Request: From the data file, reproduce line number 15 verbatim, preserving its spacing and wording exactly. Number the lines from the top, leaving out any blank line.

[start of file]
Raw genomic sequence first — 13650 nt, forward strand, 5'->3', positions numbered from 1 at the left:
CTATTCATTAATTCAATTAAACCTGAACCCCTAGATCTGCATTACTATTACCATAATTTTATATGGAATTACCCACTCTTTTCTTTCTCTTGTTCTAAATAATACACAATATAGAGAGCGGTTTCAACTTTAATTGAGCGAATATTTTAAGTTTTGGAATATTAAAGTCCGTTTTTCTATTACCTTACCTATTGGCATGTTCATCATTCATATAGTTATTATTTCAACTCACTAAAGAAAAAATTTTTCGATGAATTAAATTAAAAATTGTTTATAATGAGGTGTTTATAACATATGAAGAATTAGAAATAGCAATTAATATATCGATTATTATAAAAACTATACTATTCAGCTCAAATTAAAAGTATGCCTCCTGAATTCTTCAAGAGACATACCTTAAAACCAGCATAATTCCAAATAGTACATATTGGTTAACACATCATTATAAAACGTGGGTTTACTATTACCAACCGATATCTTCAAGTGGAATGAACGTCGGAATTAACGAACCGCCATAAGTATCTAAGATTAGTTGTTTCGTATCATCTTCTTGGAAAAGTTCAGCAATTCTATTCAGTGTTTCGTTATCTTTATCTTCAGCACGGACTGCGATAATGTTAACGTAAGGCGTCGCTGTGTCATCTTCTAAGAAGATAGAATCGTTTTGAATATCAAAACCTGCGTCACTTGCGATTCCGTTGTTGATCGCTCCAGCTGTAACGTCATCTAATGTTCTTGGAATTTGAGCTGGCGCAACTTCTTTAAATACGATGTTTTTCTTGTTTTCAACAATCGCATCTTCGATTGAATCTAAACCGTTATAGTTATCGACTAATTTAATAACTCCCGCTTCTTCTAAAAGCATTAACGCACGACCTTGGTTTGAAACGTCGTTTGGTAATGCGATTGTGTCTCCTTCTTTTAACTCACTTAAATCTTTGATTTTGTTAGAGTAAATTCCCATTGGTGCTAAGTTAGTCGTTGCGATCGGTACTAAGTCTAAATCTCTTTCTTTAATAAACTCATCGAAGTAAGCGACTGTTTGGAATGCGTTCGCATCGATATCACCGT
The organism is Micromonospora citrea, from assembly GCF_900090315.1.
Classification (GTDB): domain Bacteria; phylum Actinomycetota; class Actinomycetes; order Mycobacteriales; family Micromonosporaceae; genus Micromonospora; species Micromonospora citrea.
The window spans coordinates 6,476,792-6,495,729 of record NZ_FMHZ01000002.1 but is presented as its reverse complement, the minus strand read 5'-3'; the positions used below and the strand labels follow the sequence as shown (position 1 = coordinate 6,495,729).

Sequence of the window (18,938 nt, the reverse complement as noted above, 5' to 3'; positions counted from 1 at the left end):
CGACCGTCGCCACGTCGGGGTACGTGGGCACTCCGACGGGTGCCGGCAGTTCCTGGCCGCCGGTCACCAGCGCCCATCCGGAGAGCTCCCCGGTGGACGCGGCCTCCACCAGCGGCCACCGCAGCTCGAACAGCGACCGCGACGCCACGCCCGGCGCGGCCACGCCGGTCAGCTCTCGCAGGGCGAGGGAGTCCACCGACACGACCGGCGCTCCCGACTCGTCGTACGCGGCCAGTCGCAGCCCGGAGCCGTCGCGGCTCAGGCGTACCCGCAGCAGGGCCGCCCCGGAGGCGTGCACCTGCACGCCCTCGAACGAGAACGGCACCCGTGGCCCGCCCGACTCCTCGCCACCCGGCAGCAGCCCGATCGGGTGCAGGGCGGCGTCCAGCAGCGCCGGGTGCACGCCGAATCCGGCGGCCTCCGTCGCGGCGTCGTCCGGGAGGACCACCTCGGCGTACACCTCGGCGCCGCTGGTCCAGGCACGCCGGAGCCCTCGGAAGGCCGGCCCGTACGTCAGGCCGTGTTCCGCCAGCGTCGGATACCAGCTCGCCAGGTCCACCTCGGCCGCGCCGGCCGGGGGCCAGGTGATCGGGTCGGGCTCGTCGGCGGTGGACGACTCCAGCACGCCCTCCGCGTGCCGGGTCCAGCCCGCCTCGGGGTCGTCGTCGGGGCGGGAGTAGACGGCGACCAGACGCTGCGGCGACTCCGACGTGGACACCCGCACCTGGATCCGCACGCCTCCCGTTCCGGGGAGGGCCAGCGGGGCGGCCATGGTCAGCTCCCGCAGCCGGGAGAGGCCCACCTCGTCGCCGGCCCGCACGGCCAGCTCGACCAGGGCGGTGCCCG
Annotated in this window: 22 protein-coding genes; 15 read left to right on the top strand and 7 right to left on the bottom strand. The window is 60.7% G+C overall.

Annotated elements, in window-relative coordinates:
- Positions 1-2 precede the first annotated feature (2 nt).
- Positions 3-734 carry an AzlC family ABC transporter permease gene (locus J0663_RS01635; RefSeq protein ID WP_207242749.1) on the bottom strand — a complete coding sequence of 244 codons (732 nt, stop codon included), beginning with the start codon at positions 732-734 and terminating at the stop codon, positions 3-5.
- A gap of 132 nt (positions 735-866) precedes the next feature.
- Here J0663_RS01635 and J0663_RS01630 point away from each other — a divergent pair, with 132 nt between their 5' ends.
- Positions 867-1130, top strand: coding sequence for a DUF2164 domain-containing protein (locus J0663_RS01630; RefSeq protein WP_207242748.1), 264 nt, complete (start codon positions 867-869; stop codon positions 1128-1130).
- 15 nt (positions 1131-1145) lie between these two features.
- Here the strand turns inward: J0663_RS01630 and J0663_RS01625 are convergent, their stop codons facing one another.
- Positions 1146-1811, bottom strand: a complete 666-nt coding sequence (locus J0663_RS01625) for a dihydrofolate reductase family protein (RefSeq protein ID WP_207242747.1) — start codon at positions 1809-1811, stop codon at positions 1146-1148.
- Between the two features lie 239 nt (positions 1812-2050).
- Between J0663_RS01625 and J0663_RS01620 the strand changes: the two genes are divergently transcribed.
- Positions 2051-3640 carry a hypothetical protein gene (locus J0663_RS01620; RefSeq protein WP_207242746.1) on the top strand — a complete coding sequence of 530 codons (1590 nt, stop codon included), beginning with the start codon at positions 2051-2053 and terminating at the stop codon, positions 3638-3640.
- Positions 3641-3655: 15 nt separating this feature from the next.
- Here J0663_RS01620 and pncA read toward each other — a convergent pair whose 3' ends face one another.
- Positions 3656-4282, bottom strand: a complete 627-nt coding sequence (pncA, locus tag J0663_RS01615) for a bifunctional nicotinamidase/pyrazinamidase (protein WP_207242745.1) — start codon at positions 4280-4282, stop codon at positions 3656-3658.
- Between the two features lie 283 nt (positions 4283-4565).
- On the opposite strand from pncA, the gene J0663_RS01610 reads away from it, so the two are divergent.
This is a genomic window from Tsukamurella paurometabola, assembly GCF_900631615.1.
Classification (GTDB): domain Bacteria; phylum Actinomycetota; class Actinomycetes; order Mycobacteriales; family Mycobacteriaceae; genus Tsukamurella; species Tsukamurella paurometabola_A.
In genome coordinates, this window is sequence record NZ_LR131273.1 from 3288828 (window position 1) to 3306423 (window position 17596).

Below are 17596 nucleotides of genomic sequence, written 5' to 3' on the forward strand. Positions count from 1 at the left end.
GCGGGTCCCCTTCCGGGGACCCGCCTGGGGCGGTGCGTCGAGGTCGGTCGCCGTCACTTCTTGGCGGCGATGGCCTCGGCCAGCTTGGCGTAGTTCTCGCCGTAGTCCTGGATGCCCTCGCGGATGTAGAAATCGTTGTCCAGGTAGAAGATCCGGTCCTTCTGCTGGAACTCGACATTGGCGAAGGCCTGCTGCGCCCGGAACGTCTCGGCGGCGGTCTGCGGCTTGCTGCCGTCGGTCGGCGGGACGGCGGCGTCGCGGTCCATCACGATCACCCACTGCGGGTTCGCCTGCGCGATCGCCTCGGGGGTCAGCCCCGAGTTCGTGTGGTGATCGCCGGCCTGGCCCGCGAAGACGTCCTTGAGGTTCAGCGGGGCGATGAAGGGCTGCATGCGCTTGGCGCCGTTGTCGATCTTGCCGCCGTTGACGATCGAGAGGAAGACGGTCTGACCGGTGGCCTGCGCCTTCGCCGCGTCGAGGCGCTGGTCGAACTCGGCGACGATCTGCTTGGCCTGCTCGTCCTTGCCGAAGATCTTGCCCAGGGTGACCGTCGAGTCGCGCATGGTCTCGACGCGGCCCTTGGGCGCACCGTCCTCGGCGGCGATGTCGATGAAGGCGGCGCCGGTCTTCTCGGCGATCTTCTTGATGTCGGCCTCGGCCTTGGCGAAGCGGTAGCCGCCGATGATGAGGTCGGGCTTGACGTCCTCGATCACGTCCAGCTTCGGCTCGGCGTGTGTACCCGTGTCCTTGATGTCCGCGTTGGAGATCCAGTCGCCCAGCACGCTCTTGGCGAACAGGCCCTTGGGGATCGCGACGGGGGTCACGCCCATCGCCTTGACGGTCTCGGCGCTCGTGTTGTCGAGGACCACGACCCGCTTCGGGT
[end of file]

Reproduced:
- 15 nt (positions 1131-1145) lie between these two features.